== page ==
Unfortunately, The Times' editorial board represents the exact same thinking we have seen from newspapers in Yakima, in Walla Walla, in Vancouver and in other people all over the state. The sad part is, if the commercial media are so unwilling to go to the mat for young people, how will we ever expect average citizens to do so? Yet, many individuals who work in schools, individual parents and certainly individual students immediately grasp what The Times could not: students at schools can be trusted with full rights and, in fact, this law is needed because some school administrators create climates in their schools where the only acceptable speech or writing is that does not embarrass or criticize the school.
Read The Seattle Times editorial.
Then, a wonderfully articulate response from Mark Goodman, the director of the Student Press Law Center in Arlington, Va., posted to an e-mail discussion list for journalism educators to which I subscribe.
By Mark Goodman, Executive DirectorI've also seen letters of response from the Washington Journalism Education Association, the Journalism Education Association and the American Society of Newspaper Editors.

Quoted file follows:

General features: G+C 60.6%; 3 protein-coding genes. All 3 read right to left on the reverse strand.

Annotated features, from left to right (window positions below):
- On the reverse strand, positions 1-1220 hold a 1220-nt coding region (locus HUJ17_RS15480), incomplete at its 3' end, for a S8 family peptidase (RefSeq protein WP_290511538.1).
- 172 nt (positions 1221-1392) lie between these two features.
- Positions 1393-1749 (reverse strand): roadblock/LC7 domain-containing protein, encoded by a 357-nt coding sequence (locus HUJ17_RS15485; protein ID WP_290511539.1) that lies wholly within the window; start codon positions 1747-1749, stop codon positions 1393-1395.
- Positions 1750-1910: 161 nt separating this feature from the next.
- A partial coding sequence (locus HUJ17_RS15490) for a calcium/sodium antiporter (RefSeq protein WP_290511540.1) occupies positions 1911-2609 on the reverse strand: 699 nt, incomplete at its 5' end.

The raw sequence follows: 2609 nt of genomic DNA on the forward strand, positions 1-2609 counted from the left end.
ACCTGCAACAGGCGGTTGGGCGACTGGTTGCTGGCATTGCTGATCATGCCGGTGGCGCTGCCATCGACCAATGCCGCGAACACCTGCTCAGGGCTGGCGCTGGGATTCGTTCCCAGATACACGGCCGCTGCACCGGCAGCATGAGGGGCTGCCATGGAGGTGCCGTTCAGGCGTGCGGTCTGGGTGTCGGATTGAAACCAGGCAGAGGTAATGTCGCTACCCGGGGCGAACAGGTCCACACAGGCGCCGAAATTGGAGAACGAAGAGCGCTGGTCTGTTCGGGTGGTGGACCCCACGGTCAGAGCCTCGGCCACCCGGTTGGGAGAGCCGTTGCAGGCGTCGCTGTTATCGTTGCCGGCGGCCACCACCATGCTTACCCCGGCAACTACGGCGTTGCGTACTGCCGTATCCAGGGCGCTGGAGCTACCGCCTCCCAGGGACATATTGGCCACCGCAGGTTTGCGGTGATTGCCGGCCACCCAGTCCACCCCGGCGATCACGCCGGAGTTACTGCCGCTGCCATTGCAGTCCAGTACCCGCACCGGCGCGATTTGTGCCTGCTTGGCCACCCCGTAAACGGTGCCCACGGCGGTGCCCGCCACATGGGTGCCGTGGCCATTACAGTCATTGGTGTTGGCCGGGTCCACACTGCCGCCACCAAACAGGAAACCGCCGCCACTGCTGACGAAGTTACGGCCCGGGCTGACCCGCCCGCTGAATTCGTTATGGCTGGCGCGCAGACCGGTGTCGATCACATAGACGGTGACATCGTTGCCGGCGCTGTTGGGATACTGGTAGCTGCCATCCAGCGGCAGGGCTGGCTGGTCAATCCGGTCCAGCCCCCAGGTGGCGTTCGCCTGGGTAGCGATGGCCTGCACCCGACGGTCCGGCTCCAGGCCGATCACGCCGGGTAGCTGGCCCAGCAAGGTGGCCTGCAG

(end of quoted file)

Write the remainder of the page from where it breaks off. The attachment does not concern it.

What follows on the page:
Student Press Law Center
Why young people hate the media
A big part of our job here at the Student Press Law Center is helping young people understand and appreciate the role of the media in a free society and the importance of press freedom to all people. That job has never been more of a challenge than it is today for two reasons. First, school censorship of the student press has become so institutionalized in many communities that a generation of young people believe it's only appropriate that government officials dictate what the public may read, watch or hear.
But the other reason is one that's especially galling to us, given our organization's mission: time and again, young people see a commercial news media that believes the First Amendment should only be big enough to cover its own behind and that press freedom really isn't that important unless it is somehow the direct beneficiary of its protection. (There are exceptions, especially among the organizations of professional journalists and a growing group of individual reporters and editors who understand that the future of a free press is in the hands of the next generation. But on editorial pages around the country, reading of support for student voices is the rare exception, not the rule.)